Bana’s innocent image is seen by many critics as a case of shameless exploitation by her parents, her father reportedly having links to the terrorist groups entrenched in Aleppo at the time. 

A new face may have already been found for the eastern Ghouta coverage. This week, CNN used a 15-year-old, Muhammad Najem, and selfie videos he posted on social media, to base their report on the bloody atrocities allegedly committed by the government forces in Damascus suburbs. “The children of Ghouta die every day by the bombing of the Assad regime and Russia,” Najem says in a segment featured on CNN.

The eastern Ghouta reporting seems to be falling into the Aleppo pattern in more ways than one.

 “We have seen this kind of atrocity level pulled over and over again a few months ago, with Aleppo for example,” Jim Jatras, political analyst, and media and government affairs specialist, told RT. “Every time the Al-Qaeda linked groups are on the ropes and the Syrian Army is on the verge of liberating territory, then we hear all these horror stories, some of which may have a basis in truth, some not, about how civilians are suffering but nothing on who the terrorists are who are controlling these areas and oppressing the people who live there.”

“We saw this very much with Aleppo. We saw the same kind of coverage from the Western media. Atrocities were being predicted and reported and it turned out that most of those, if not all of them, were actually false propaganda claims. And we are seeing the repeat of this situation again,” Charles Shoebridge, a security analyst and former UK Army officer, pointed out.
The fate of civilians in Raqqa and Mosul, as they were being “liberated” by the US-led coalition, didn’t garner nearly as much attention.

“There was actually no coverage of the situation of Raqqa and Mosul. There were occasional articles,” Shoebridge told RT. “The reason why these things are not being covered is because it is not conducive to supporting UK and US foreign policy which is, of course, still, even now, to destabilize and undermine the Assad government.”

“The Western media are so closely linked to information or misinformation coming out of their governments that it is really misleading the public in the Western countries,” Jim Jatras added.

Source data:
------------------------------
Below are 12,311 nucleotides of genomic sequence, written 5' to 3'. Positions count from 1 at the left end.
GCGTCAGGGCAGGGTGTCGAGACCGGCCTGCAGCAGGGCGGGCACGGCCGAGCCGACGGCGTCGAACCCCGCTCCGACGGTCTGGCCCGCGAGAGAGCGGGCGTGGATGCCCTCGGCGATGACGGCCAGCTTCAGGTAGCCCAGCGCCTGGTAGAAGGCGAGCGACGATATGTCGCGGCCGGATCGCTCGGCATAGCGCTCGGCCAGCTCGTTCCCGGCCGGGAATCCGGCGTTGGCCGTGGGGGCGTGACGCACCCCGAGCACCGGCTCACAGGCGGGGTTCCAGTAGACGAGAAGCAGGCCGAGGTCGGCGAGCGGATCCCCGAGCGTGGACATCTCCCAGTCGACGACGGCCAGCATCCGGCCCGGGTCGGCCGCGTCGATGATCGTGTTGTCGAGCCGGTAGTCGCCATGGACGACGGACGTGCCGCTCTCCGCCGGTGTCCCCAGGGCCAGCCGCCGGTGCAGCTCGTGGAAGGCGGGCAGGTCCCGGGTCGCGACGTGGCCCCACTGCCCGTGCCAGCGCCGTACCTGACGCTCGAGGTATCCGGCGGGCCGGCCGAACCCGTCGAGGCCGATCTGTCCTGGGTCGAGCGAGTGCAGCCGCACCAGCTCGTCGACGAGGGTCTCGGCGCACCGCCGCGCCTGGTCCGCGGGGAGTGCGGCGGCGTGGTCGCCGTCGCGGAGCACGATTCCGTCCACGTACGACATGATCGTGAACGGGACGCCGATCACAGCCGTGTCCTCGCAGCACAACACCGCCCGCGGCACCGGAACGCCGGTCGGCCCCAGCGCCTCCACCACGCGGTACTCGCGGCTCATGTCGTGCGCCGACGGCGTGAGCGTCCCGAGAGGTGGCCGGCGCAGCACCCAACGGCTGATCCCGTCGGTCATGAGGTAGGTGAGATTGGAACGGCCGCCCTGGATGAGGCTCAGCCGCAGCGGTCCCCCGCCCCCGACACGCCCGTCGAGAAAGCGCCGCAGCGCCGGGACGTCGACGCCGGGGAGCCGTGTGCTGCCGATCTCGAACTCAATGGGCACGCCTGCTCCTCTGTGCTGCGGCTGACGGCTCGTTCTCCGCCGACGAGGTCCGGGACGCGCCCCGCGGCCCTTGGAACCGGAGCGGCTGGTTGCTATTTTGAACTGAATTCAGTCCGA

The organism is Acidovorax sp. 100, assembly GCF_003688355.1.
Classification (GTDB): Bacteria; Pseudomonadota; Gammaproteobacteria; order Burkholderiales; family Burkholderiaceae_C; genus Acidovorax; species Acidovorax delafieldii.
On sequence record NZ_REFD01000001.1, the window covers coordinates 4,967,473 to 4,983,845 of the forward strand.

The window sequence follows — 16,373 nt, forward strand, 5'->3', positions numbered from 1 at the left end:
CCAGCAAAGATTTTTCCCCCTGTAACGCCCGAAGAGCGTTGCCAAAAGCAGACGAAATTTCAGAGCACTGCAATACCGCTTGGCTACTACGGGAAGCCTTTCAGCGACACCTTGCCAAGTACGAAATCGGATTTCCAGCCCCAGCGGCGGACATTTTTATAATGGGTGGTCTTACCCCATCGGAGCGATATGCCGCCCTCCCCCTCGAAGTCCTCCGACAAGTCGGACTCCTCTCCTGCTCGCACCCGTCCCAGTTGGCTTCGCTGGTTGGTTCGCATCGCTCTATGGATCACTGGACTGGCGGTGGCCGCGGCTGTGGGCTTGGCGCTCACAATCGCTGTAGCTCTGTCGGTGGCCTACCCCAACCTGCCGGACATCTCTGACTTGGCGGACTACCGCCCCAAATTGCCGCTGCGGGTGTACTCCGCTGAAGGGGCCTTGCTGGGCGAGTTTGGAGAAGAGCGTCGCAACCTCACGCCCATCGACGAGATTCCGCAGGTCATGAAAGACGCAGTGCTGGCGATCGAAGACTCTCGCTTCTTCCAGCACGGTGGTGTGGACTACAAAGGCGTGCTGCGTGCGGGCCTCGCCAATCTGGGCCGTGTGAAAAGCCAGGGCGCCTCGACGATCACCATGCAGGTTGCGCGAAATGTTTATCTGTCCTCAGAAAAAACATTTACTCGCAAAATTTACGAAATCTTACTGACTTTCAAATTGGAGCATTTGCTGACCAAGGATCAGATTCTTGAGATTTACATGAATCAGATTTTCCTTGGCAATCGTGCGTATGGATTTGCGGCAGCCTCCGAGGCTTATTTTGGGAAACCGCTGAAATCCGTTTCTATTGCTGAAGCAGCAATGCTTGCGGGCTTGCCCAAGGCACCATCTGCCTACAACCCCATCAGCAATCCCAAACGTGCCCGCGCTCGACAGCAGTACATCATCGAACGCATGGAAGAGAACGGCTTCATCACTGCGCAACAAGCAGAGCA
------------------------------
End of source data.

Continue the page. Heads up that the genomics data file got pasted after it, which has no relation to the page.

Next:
Real images of destruction from Raqqa and Mosul were there for British and American media outlets to see. Yet most outlets stayed silent to the indiscriminate bombing of civilians in Syrian and Iraqi cities by the US-led Inherent Resolve coalition. No objection was voiced to the lack of civilian evacuation or the refusal to negotiate a ceasefire with the hardcore Islamists holding civilians as human shields.

“There were no calls... for a ceasefire to take place” during the British and the American led bombardment of Mosul and of Raqqa, Shoebridge noted. “The US bombardment and sieges of these areas were causing immense suffering and loss of life among civilian populations.” Yet any remote calls to have a ceasefire so that civilians could leave the besieged cities were met with the response “no, this would help terrorists who are occupying that area,” Shoebridge added.

The same selective anti-Assad coverage is continuing in eastern Ghouta, where the Western media continues to neglect the atrocities committed by the jihadists in the region.

“What the media failed to point out also is that the Islamic State is one of the groups which hold Yarmuk camp, which is one corner of Ghouta, and then you have an affiliate of Al-Qaeda which is holding another corner,” former ambassador Ford points out. “So these are really bad guys. Exactly the guys that were wrinkled out of Mosul and Raqqa, with many civilian casualties in the process.”